Predictable Problems

April 9, 2012

A completely predictable theme of this year is that as schools continue to cut support for school sports, they bring more controversy to school sports.

It is impossible to avoid serious problems running a comprehensive interscholastic athletic program involving many participants, lots of spectators, great emotion and some risk of injury, without dedicating competent full-time staff to its supervision.

Two emerging trends since schools have trimmed support for interscholastic athletics are . . .

  1. more mistakes are being made (not because of more deception but because of more distractions – too little time on task); and

  2. more of the oversights are being discovered later in the season.  So late, in fact, that MHSAA tournament brackets are left empty. We had a team claim a Boys District Basketball Tournament trophy one week without playing the District championship game.  The next week another team received a Boys Regional Basketball Tournament trophy without playing the title game. In each case, the opposing team had advanced with an ineligible player, and had to withdraw.

If we reduce time on task, if we minimize training and support, we invite mistakes and oversights, which invites forfeits and injuries, which incites controversy in the school and community.

Cheering for Sportsmanship

July 31, 2018

(This blog first appeared on on January 8, 2013.)

I try to start each new school year at the Michigan Interscholastic Press Association summer camp at Michigan State University. I talk briefly about who the MHSAA is and what it does; and then two or three dozen high school newspaper editors and writers ask me questions; and in doing so, they give me clues to what’s going on in our schools and what’s important to our students.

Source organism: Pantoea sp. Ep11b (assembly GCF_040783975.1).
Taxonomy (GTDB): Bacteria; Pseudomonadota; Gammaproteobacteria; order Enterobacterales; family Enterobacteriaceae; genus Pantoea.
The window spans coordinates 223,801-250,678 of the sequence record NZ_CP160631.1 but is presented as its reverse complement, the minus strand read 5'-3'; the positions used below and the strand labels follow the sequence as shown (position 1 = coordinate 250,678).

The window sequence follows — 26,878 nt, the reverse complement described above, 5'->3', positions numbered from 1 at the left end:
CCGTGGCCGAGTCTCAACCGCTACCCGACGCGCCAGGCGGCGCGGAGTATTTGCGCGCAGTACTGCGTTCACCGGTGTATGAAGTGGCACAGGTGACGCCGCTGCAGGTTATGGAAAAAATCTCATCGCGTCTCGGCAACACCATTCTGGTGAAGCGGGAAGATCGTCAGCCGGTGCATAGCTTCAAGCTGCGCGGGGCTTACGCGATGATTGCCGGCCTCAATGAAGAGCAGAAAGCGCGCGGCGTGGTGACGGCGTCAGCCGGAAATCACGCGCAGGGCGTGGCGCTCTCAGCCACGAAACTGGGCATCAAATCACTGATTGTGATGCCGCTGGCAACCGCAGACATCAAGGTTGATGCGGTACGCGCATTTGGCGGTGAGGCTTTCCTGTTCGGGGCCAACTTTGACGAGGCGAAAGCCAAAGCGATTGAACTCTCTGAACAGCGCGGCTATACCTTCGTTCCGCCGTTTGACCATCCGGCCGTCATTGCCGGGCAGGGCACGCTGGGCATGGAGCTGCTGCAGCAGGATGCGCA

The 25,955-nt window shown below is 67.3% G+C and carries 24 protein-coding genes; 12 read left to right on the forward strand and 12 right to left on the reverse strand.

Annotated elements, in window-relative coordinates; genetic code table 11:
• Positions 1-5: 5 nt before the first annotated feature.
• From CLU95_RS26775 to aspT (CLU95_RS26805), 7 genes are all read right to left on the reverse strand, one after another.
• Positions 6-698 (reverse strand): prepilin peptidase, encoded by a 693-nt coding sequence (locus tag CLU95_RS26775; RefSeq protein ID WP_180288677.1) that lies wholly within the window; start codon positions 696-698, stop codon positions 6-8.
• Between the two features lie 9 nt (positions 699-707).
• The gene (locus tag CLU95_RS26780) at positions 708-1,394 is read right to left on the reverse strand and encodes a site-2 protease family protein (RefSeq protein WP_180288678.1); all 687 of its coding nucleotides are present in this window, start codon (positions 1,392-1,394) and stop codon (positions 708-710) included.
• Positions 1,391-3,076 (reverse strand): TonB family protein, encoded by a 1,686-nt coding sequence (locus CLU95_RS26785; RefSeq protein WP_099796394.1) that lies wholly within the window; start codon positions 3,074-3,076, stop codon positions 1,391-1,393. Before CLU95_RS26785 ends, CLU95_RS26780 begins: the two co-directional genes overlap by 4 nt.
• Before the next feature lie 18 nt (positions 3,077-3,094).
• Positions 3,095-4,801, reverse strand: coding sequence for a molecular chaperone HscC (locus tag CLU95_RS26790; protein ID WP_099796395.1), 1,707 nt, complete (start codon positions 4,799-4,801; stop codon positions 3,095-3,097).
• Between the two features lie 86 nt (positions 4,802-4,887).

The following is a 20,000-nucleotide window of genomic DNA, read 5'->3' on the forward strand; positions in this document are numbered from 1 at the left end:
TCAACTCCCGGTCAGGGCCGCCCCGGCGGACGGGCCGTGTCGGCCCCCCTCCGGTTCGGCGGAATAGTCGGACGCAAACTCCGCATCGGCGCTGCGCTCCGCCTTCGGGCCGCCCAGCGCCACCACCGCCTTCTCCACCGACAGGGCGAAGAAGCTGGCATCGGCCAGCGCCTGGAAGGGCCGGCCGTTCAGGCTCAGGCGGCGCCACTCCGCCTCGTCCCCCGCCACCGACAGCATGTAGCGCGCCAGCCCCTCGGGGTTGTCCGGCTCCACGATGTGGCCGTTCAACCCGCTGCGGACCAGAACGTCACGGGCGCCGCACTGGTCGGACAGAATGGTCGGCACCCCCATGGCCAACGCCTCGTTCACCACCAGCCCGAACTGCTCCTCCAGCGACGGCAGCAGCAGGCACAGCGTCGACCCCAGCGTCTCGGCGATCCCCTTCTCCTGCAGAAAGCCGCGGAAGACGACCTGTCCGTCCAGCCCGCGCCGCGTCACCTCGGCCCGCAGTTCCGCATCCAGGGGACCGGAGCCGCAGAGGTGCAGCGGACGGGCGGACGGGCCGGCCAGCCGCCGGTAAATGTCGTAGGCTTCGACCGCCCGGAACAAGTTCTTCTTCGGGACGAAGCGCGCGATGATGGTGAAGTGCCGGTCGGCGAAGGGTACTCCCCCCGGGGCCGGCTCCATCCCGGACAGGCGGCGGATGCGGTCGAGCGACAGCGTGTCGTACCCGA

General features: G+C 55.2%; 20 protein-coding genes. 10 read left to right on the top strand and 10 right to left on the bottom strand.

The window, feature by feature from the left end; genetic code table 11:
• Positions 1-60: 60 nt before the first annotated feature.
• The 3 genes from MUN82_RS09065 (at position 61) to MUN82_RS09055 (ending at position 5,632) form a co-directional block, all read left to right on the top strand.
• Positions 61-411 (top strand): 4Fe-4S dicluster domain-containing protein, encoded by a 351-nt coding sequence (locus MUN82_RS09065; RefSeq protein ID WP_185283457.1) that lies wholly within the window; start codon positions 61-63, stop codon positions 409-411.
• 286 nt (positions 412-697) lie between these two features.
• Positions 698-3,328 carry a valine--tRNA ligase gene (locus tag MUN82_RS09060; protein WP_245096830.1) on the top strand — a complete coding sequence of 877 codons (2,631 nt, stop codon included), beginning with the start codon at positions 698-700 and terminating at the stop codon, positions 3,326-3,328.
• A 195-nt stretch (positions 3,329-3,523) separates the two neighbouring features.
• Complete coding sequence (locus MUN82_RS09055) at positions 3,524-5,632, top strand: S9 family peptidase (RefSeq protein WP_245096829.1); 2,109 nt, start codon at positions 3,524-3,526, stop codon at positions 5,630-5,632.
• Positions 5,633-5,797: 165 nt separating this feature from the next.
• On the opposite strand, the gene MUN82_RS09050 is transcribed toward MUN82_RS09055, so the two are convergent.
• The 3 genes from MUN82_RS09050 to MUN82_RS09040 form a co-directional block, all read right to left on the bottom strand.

Several years ago, when I opened the session to questions, one young man asked: “Mr. Roberts, what’s your job?” I paused, and then said, “I guess I’m the head cheerleader for high school sports in Michigan.”

So then this precocious student asked: “Okay, what do you cheer for?”  With a briefer pause, this is some of what I said:

  • I cheer for sportsmanship that’s not merely good, but great.

  • I cheer for sportsmanship, not gamesmanship.

  • I cheer for playing by the rules, both the letter and the spirit.

  • I cheer for maximum effort to try to win each and every contest.

  • I don’t cheer for winning at any cost; I do cheer for learning at every opportunity.

  • I cheer for losing with grace and for winning with even greater grace, with humility and modesty.

  • I cheer for the lessons of victory and the even greater lessons of defeat.